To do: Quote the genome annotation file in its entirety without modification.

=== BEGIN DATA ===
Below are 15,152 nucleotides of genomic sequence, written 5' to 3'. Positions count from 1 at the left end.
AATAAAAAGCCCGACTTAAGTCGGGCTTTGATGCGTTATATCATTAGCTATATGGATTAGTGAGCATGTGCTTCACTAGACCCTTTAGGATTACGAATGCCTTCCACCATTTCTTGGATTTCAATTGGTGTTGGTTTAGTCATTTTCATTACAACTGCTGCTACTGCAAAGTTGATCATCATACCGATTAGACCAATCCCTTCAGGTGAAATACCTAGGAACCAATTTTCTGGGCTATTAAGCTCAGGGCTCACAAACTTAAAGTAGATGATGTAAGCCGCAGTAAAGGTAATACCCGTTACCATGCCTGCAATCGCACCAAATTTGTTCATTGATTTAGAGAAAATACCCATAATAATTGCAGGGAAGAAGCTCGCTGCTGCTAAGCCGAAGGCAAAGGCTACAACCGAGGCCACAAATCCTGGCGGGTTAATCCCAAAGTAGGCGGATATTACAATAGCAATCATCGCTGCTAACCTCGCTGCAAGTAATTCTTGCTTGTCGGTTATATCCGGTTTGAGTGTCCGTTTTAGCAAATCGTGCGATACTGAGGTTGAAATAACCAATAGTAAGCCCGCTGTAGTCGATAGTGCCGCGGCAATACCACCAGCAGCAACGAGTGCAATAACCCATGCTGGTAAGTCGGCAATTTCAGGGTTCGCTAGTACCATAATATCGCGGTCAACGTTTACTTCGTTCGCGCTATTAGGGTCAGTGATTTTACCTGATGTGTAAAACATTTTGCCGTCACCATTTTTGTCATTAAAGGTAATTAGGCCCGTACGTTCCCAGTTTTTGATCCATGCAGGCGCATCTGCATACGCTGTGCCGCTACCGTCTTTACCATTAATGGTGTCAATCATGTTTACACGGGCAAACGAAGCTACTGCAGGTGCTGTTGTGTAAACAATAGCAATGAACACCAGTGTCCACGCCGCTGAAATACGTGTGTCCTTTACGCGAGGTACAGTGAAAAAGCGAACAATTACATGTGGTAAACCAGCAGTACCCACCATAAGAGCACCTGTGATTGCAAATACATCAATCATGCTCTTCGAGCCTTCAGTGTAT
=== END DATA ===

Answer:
Below are 15,152 nucleotides of genomic sequence, written 5' to 3'. Positions count from 1 at the left end.
AATAAAAAGCCCGACTTAAGTCGGGCTTTGATGCGTTATATCATTAGCTATATGGATTAGTGAGCATGTGCTTCACTAGACCCTTTAGGATTACGAATGCCTTCCACCATTTCTTGGATTTCAATTGGTGTTGGTTTAGTCATTTTCATTACAACTGCTGCTACTGCAAAGTTGATCATCATACCGATTAGACCAATCCCTTCAGGTGAAATACCTAGGAACCAATTTTCTGGGCTATTAAGCTCAGGGCTCACAAACTTAAAGTAGATGATGTAAGCCGCAGTAAAGGTAATACCCGTTACCATGCCTGCAATCGCACCAAATTTGTTCATTGATTTAGAGAAAATACCCATAATAATTGCAGGGAAGAAGCTCGCTGCTGCTAAGCCGAAGGCAAAGGCTACAACCGAGGCCACAAATCCTGGCGGGTTAATCCCAAAGTAGGCGGATATTACAATAGCAATCATCGCTGCTAACCTCGCTGCAAGTAATTCTTGCTTGTCGGTTATATCCGGTTTGAGTGTCCGTTTTAGCAAATCGTGCGATACTGAGGTTGAAATAACCAATAGTAAGCCCGCTGTAGTCGATAGTGCCGCGGCAATACCACCAGCAGCAACGAGTGCAATAACCCATGCTGGTAAGTCGGCAATTTCAGGGTTCGCTAGTACCATAATATCGCGGTCAACGTTTACTTCGTTCGCGCTATTAGGGTCAGTGATTTTACCTGATGTGTAAAACATTTTGCCGTCACCATTTTTGTCATTAAAGGTAATTAGGCCCGTACGTTCCCAGTTTTTGATCCATGCAGGCGCATCTGCATACGCTGTGCCGCTACCGTCTTTACCATTAATGGTGTCAATCATGTTTACACGGGCAAACGAAGCTACTGCAGGTGCTGTTGTGTAAACAATAGCAATGAACACCAGTGTCCACGCCGCTGAAATACGTGTGTCCTTTACGCGAGGTACAGTGAAAAAGCGAACAATTACATGTGGTAAACCAGCAGTACCCACCATAAGAGCACCTGTGATTGCAAATACATCAATCATGCTCTTCGAGCCTTCAGTGTAT